The Chinese Maritime Courts are not obliged to recognise and/or enforce foreign courts' orders, therefore Hanjin's creditors could still arrest Hanjin-related vessels in China if they have maritime claims (recognised under Chinese law) against the registered owners and/or bareboat charterers of the said vessels.
Container leasing companies and bunker suppliers could also file applications in order to request that the corresponding Chinese Maritime Courts order Hanjin to return the leased containers to Hanjin or the bunkers supplied to Hanjin in certain circumstances.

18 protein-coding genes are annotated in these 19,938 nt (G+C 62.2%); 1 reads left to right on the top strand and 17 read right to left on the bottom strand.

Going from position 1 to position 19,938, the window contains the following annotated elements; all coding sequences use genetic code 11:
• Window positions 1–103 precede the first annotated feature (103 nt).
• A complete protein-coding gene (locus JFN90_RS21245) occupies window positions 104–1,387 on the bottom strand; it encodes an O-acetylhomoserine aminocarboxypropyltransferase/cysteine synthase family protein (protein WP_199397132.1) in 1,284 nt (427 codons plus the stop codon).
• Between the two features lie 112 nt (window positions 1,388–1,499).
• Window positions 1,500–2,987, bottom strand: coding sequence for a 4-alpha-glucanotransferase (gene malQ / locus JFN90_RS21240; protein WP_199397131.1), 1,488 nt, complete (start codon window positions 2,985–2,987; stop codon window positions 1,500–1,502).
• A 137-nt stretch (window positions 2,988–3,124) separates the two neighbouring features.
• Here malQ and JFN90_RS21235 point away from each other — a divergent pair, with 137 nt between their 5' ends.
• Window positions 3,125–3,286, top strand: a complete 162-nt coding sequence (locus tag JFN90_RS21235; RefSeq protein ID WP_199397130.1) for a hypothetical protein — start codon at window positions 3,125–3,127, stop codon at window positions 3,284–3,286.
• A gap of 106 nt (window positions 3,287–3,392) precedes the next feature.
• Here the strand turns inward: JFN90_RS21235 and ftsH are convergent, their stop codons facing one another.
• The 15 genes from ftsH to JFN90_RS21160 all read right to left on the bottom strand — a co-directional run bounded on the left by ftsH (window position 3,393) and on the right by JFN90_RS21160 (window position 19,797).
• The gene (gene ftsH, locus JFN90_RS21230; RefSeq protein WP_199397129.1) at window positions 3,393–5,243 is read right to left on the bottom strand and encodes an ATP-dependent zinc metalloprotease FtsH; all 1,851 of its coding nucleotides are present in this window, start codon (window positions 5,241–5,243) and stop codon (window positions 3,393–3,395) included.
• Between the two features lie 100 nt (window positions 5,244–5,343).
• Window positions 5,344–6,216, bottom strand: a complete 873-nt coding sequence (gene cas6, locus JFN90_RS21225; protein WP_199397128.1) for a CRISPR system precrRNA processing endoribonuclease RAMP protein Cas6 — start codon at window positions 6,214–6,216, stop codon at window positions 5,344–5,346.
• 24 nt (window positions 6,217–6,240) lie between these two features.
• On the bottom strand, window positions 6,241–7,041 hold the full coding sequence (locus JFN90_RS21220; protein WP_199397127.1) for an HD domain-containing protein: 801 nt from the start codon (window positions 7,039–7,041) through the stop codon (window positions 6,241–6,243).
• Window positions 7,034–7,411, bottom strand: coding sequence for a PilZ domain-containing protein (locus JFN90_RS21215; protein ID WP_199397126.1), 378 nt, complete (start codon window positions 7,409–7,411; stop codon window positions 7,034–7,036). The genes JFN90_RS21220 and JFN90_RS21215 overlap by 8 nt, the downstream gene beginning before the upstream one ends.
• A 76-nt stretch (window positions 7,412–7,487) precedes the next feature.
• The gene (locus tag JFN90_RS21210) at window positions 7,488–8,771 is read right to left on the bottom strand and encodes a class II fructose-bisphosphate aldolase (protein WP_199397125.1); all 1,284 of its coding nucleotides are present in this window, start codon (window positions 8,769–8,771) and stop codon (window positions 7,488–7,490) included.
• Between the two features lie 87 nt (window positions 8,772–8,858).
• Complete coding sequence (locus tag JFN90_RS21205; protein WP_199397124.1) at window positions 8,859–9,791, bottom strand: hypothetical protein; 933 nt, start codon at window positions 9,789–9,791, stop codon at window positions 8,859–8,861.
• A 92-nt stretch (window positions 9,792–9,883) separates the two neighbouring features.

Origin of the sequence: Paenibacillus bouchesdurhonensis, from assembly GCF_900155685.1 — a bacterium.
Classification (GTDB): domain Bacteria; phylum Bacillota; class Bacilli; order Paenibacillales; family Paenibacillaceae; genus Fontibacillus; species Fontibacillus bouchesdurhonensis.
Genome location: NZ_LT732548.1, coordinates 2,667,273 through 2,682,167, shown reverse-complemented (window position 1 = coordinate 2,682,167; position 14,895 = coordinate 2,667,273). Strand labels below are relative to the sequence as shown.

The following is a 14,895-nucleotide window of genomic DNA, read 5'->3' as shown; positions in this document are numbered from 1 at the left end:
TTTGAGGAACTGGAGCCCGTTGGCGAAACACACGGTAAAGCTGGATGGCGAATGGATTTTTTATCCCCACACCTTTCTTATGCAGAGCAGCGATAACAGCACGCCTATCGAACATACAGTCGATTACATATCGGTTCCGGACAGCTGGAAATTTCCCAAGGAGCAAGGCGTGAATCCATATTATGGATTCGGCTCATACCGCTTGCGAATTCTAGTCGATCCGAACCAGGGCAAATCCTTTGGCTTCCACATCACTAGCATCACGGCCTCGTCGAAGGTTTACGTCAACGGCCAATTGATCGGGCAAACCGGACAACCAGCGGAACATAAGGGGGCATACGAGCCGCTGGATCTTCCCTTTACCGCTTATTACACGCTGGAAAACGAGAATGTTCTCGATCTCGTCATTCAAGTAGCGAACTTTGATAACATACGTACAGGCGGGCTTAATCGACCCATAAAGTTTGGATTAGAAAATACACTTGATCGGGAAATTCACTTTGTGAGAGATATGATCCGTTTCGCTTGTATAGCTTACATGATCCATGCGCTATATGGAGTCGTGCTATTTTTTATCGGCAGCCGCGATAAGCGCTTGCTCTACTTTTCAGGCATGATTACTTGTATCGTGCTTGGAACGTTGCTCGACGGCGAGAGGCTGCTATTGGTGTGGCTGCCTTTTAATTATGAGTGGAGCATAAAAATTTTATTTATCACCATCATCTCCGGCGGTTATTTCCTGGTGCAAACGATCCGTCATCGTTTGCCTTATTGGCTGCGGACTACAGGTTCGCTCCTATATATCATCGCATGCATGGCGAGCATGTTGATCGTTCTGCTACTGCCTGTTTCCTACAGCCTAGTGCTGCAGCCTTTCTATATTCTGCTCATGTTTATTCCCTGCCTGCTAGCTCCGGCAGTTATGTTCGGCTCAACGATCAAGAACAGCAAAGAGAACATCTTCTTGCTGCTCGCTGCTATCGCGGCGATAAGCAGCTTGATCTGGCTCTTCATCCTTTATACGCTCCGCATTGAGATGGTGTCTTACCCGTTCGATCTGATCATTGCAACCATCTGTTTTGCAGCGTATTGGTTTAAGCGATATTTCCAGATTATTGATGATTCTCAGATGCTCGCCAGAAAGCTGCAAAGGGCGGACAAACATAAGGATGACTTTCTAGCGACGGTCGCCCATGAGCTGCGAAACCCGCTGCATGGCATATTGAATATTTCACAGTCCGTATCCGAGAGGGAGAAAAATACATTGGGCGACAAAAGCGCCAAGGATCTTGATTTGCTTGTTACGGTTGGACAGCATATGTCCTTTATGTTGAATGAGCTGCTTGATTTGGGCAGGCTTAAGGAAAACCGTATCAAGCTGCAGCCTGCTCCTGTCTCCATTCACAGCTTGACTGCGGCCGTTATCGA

Provision of counter-security (the Chinese Maritime Courts have considerable latitude on the amount and form of the counter-security) is a potential difficulty which the creditors often encounter in practice.
When the vessels under arrest are subject to a judicial sale as ordered by the Chinese Maritime Courts, the above mentioned creditors may be able to register their claims against the sale proceeds of the vessel, although creditors holding lower-priority claims may not achieve any actual recovery if the sale proceeds are insufficient to cover all the claims.
The content of this article is intended to provide a general guide to the subject matter. Specialist advice should be sought about your specific circumstances.